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Samprasfanz » Archives 2003 to 2011 » Sad and Futureless

Sad and Futureless

[August 22, 2003 by Rahul, Samprasfanz] And the journey is finally coming to an end. 1 1/2 hours ago I opened my browser and it took me to the default page. A quick glance through the headlines had a little surprise. “Sampras to announce retirement”. Though we all had more or less expected this to happen it was still a surprise. I didn’t know how to react.

It is the feeling that you get when someone really old passes away. We are all expecting it, but it is still very sad when it happens. I am not sure why I feel so sad right now. I never expected Pete to pick up his racquet again. I knew that coming back would be more painful than joyful. But the finality is only now starting to sink in.

I am never going to see that first point ace. I remember vividly the first point of last years final. 0.3 seconds into the finals Agassi marching across to the other side of the court without moving a whisker. He might as well have stayed in his chair. The serve, a 130mph bomb down the T, the Pete trademark. Just the way Pete liked to start a match. Making his opponents know what they were up against.

Intimidating them right way. Pete never liked to waste time. No siree that was not his style. I am never going to see that second serve ace. The one that was just slightly slower but painted the corner, spinning with rpm only reserved for a car engine. And I am never going to see that monster forehand or the big backhand or those fearless forays to the net, the pass-me-if-you-can attitude and those sublime volleys. And the cat like grace and instinct.

Pete always reminded me of a cat on prowl. Always wanting to pounce on you. His opponents likened to preys. Alas, the cat has taken our leave. There will never be another king in the jungle. The Rogers, Andies and Juans and all will come and go. Agassi may keep playing well for another 5 years and sort of entertain himself. But when the real show is over and no main course is offered the opening acts and the little side orders have little meaning.

My first encounter with Pete, the tennis player, was 1989 when he beat Mats Wilander at the open. I was devastated. Mats was my favourite back then. I hated Pete for beating my favourite, but little did I know that this 18 year old in just another year would be holding the trophy in his hand. After an extraordinary performance where he beat Lendl in 5 McEnroe in 4 and Agassi… well just lets say it was ugly and beautiful.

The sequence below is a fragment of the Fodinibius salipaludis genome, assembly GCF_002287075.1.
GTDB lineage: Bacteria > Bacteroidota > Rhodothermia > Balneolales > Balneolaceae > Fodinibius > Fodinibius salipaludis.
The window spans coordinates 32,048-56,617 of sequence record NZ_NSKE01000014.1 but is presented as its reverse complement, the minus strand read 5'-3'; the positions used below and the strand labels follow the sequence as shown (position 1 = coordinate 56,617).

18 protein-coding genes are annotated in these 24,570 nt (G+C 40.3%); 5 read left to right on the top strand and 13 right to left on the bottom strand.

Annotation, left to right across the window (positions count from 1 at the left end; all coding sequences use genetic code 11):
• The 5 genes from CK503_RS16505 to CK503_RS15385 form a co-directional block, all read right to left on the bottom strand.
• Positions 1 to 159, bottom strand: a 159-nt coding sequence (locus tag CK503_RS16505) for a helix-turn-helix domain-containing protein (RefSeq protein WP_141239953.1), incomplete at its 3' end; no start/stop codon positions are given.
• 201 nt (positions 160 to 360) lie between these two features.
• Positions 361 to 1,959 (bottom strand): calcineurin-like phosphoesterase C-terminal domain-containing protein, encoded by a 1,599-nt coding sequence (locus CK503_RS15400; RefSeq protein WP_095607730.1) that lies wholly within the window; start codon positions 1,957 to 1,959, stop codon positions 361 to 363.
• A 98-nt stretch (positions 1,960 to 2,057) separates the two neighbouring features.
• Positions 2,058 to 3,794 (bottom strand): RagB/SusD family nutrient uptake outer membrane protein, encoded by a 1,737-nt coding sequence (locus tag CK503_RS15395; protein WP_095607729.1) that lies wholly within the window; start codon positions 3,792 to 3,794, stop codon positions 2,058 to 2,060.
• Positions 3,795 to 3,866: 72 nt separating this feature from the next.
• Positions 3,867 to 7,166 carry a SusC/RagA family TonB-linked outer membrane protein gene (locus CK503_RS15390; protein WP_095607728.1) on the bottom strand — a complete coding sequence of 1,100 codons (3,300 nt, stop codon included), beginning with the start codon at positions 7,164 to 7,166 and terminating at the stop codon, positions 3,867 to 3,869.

The tennis, beautiful, the score ugly. Borrowing a journalist description, The scoreline had a grim progression, 4-3-2. Since that unlikely triumph in the tournament. Pete has made us laugh and cry. With the scale heavily tilting in the side of laughter. He has given us countless joy. I remember the days when he has lifted my spirits with performances that have left me in disbelief. From his first to his last wimbledon triumph. From every big serve to countless delicate volleys, from the running forehand to the sharp down the line backhand. We have lived through those tense moments and through those himalayan triumphs which were as much our trimphs as his. The unforgettable memories that he has served. The undying quest for greatness that he has displayed.

I remember during the 1995 US Open McEnroe, who has not always been very kind to Pete commenting. How can you beat this guy. He serves better than you, he returns better, he beats you from the baseline, he beats you at the net.

HOW DO YOU BEAT THIS GUY? It was strange, the exact sentiment going through my mind that very moment, McEnroe was tranced into saying it. Nothing is closer to the truth. On his best day Pete was simply on another planet. The best advice to his opponents was the advice that Becker gave Roddick last year “Get out of the stadium”. Becker was empathizing. The result on those special days was forgone conclusion. Just a inevitable statistic. On those days his opponents tried especially hard. Not because they thought they could win. Surely that was idiocy. No, to prolong the inevitable. Probably because they wanted to witness the mesmerizing display unfold from the best the seat in the house. To me, Pete is the greatest… I dont’ care what Laver did. I don’t care what Agassi has done, I don’t care want Borg and Conners or whoever else did. In my mind Pete is the greatest player, no arguments accepted. Whoever tells you that Pete isn’t the greatest because he didn’t win the.., you know what, tell them to shove it. Tell me to talk to me. Don’t listen. They have no clue what they are talking about. When Pete was on top of his game nothing, absolutely nothing would have made a difference.

I could go on and on about how I feel about Pete and I would probably end up with a book. But to cut it short, Pete you will be missed. The courts will be dry forever, no juice left in them. The era is ending, thanks for the ride, Pete. My regret would be to have never seen Pete play at Wimbledon. But it is a privilege to have seen Pete in his prime and witnessed one of his greatest victories. And that I shall always be very thankful for.

So with a heavy heart I begin my transition into a Pete less world. As they say C’est la vie. But the ceremony. I ain’t missing it for the world.

Is anyone buying tickets? I think the place is going to be sold out. Even Agassi fans wouldn’t want to miss this. I am thinking of buying tickets in advance tommorrow. I would love to be with more people from the group to create our groups little Pete corner though I have a feeling that every corner will be a Pete corner on Monday.

Filed under: Archives 2003 to 2011

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